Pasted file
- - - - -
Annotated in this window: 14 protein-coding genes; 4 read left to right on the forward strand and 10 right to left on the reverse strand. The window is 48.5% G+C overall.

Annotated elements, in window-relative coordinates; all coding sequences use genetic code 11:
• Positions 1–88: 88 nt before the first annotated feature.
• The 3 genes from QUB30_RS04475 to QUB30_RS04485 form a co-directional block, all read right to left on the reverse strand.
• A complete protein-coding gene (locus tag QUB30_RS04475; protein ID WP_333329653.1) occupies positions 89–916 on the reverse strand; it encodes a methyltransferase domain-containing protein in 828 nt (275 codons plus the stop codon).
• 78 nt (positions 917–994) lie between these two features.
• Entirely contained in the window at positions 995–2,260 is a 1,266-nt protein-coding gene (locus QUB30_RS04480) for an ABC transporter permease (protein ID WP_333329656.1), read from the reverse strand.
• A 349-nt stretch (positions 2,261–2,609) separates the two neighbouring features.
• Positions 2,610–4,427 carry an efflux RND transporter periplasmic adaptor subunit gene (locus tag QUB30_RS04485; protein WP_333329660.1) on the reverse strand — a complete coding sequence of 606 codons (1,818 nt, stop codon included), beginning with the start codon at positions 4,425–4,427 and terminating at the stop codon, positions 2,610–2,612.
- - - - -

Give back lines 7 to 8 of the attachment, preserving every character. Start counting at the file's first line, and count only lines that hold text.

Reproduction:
• Entirely contained in the window at positions 995–2,260 is a 1,266-nt protein-coding gene (locus QUB30_RS04480) for an ABC transporter permease (protein ID WP_333329656.1), read from the reverse strand.
• A 349-nt stretch (positions 2,261–2,609) separates the two neighbouring features.